How Does Brushless Alternator Works? (With Diagram)

Operation Principle of Brushless Alternator
              In all alternators, voltage may be generated by rotating a coil wire in the magnetic field or by rotating a magnetic field within a stationary coil wire .It doesn't matter whether the coil is moving or the magnetic field is moving. Either configuration works equally well and both are used separately or in combination depending on mechanical, electrical and other objectives.

              In the case of brushless alternator both combinations are used
together in one machine.
             Before going to the explanation part you should know about stator,rotor,field windings and armature. The stationary part of an alternator is called the stator and the rotating part is called the rotor. The coils of wire used to produce a magnetic field are called the field winding and the coils that the power are called the armature winding. Here you can see both Armature and Field winding used as rotor as well as startor.


Working Of Brushless Alternator

          Brushless alternators have two parts; one is Excitation alternator part and the other is  main alternator part 

Here we have provided a schematic diagram of Brushless Alternator

Excitation alternator
       Here Armature is rotor and  Exciter Field winding is stator. Exciter field produce a magnetic field by the help of AVR or Residual magnetism. When it starts rotating a voltage is generated in Exciter armature which gives current to the main field to produce magnetic field in Main alternator.

Main Alternator
.      Here main field is rotor and armature is stator. Voltage Produced in the exciter armature pass through the Diode Mounting plate(Rectifier) and goes to the Main Field which produce a magnetic field. When this magnetic field cuts the Main Armature a potential difference is procured. we can take supply out directly, no brushes required . Here the voltage produced can be regulated by exciter field current

AVR(Automatic Voltage Regulator)
       Avr controls the Output voltage by controlling exciter field current. AVR , sensing the out put voltage from main armature , compares it  with the set value and then changes the exciter field current. AVR having diodes which converts A/c into D/c for exciter field 
 3-Phase Brushless Alternator Circuit Diagram




31 Comments


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  1. how does the exciter field i.e the exciter stator gets charged initially ?

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    Replies
    1. residual magnetism ie,when the power is switched off to an electro magnet, it will retains some magnetic power

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    2. Sometimes there is one permanent magnetic and two electromagnets which start the process

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    3. Exciter field consists of 1 permanent magnetic and two electromagnets... https://www.flight-mechanic.com/wp-content/uploads/2020/06/12-324.gif

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    4. So Ive been reading and watching a lot of videos online converting old brushed alternators into a brushless DC motor using a Bldc controller to energize the three phase coils and a low voltage power source as an excite through the old brushes. My question is... Can this same set up or a simlar set up be used to turn the brushless alternator into a Brrushless motor... what would be the advantages and disavantages of this approach.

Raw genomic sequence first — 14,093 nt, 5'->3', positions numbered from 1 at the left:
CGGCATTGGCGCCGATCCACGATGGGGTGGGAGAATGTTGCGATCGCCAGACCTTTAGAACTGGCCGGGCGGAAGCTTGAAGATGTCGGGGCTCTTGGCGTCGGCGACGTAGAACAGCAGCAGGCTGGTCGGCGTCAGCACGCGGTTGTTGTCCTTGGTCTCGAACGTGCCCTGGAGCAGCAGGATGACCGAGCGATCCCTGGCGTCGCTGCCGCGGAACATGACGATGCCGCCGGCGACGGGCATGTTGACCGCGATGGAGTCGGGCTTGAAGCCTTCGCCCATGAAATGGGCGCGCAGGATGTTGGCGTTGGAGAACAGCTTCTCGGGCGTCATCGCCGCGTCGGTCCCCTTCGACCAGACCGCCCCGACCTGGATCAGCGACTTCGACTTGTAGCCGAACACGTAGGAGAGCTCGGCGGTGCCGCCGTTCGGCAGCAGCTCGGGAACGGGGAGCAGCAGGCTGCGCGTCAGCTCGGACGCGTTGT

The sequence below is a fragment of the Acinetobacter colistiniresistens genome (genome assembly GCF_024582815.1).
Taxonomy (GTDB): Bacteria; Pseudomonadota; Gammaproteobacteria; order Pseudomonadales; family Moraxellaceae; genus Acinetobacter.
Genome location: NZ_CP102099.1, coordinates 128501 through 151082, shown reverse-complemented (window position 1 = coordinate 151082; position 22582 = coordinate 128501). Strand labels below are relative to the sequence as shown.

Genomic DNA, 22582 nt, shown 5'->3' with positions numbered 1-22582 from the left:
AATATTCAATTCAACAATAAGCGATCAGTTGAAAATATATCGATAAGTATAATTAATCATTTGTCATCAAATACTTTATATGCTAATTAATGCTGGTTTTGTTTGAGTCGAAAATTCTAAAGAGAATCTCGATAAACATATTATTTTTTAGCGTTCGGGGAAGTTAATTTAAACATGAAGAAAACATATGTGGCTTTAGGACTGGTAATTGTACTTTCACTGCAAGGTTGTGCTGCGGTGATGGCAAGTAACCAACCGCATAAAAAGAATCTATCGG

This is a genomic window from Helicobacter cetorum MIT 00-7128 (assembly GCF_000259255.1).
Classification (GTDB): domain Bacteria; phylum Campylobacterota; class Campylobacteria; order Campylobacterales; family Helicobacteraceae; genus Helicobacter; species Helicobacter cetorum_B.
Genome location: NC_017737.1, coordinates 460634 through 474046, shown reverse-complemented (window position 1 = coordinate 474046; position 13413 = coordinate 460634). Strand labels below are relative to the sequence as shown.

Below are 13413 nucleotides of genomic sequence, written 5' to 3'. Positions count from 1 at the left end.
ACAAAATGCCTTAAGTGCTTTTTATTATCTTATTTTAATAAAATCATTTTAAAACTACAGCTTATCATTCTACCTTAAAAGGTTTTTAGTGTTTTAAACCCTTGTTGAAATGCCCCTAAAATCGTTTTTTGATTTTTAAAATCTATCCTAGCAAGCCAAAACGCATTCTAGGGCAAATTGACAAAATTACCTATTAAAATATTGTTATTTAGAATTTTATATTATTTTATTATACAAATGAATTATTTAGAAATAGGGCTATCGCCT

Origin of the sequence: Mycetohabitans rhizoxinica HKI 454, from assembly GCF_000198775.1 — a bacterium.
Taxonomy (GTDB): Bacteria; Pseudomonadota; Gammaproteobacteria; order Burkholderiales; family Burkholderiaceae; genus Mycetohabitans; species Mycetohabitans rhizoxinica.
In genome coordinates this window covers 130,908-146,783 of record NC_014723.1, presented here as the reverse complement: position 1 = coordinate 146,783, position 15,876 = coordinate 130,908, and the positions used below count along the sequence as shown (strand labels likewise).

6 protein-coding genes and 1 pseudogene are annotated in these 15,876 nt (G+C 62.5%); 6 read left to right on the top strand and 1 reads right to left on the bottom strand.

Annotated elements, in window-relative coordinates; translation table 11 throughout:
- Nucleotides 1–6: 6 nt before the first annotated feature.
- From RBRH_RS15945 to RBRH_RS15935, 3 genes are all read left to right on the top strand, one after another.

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  2. Replies
    1. automatic voltage controller

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    2. Residual magnetism or it has a battery supply to...increase the residual magnetism ...so that req volatage can be produced

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    3. After alternators are manufactured, they have no magnetism at all. The exciter stator(exciter field) is temporarily (for few seconds) energized by external 12V battery with the rotor running. Exciter field and main field become electromagnets. The exciter field and main field retain the magnetism till the next operation and there will be no need for external battery use. Little Emf will be induced on main armature and voltage will be tapped on its terminals to the AVR. The AC current flowing to the AVR is rectified and regulated (increased or decreased) to the level that matches required output voltage level then fed to exciter field. This is a closed loop control system. It gives feed back which is inturn used as ref.

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    4. Thank you very much @Hlomza, @bijoy.. This is what i was looking for almost a day in all the sites, the explanation gave me the clarity now.

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  3. Why diode plate is fitted in between exciter armature and main field.exciter armature is already excited and connected on same shaft?

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    Replies
    1. Yes you are correct exciter armature get excited and produce A/C, Diodes convert this A/C to DC for the Main field

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    2. When rotor start rotating magnetic field cut by the rotor induce emf on rotor conductor is it correct ?

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  4. can someone help me ? i get an assignment about 'explain the principle of operation of a brushless type DC altenator' so is this the answer im searching for ?